Local News 6-17-14


Penn State is interested in hiring current Northwestern Athletic Director Jim Phillips, according to the Chicago Tribune. Many have speculated new Penn State president Eric Barron will replace current AD Dave Joyner, who worked closely with former president Rodney Erickson in the aftermath of the Sandusky scandal. The report says Penn State will offer its top choice in excess of $1 million. Phillips previously turned down offers from Stanford and Illinois for the same position.


More than 330 West Penn Power customers in the State College Borough experienced short power outages yesterday. According to Statecollege.com, at least 15 different reports were scattered throughout the borough. Power was restored by 8 pm. Warmer temperatures could have played a role in the outages. However, no official information was available.


Pennsylvania remains committed to protect and restore the Chesapeake Bay. Governor Tom Corbett joined executives from other states in the Bay Watershed and the United State Environmental Protection Agency to renew signatures on the Chesapeake Bay Agreement. The agreement aims to address habitats, water quality, public access and more. Since 1985, Pennsylvania has provided more than $3.9 billion through grants, loans and investments to bay restoration.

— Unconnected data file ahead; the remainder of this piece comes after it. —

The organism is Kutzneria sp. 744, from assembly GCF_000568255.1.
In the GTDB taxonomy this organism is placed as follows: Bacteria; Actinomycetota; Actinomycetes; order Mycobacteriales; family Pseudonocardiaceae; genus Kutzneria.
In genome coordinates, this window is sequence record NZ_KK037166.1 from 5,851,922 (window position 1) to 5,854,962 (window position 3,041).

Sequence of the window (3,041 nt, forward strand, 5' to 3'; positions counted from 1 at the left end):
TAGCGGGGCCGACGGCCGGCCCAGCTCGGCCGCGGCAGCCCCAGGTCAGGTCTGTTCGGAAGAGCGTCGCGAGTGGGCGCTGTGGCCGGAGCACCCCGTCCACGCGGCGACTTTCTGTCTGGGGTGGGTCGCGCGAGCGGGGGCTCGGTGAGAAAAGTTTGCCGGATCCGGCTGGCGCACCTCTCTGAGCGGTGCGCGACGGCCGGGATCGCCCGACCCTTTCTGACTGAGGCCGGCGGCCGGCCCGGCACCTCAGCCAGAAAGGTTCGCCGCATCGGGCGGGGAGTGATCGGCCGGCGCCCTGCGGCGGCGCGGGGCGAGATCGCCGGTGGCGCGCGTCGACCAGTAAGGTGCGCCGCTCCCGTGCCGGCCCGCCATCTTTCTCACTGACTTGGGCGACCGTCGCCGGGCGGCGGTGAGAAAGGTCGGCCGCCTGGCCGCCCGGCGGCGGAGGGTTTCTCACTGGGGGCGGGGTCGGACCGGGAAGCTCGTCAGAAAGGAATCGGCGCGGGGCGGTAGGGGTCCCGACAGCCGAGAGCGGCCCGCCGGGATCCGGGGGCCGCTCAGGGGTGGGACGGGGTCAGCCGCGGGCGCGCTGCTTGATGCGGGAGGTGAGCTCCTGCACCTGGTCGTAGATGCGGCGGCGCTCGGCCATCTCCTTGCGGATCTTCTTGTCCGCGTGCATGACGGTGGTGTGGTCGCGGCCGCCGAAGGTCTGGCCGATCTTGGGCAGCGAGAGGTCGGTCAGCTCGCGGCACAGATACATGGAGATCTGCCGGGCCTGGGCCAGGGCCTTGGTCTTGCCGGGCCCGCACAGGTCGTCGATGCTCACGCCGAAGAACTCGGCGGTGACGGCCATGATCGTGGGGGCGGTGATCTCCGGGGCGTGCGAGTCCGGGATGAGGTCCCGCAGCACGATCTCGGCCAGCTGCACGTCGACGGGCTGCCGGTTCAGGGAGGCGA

The potential sale of the College Heights School on North Atherton Street in State College remains uncertain. The College Heights Association is not planning to indicate a preference in the property’s future. In a release, the neighborhood association says it respects multiple opinions and viewpoints shared by residents. The State College Borough is considering using its right of first refusal on the property. If it does not, Penn State plans to purchase the school from the State College Area School District.


Harris Township officials say a gray fox that attacked a woman last week near Andover Drive was rabid. According to Statecollege.com, a second fox with similar behaviors was sported in the area. Residents should avoid contact with the animal and contact police if they see a fox.



The Pennsylvania Supreme Court says parents who enroll their children in kindergarten are subject to the state’s compulsory attendance law. The law requires students not attending school to provide a written note explaining an absence. According to the Associated Press, a Snyder County woman who was fined due to her twin 5-year-olds unexcused absences challenged the law’s application to kindergarten. However, the court rule that once parents “opt in” to the public school system by enrolling their children, they are obligated to send their kids to school.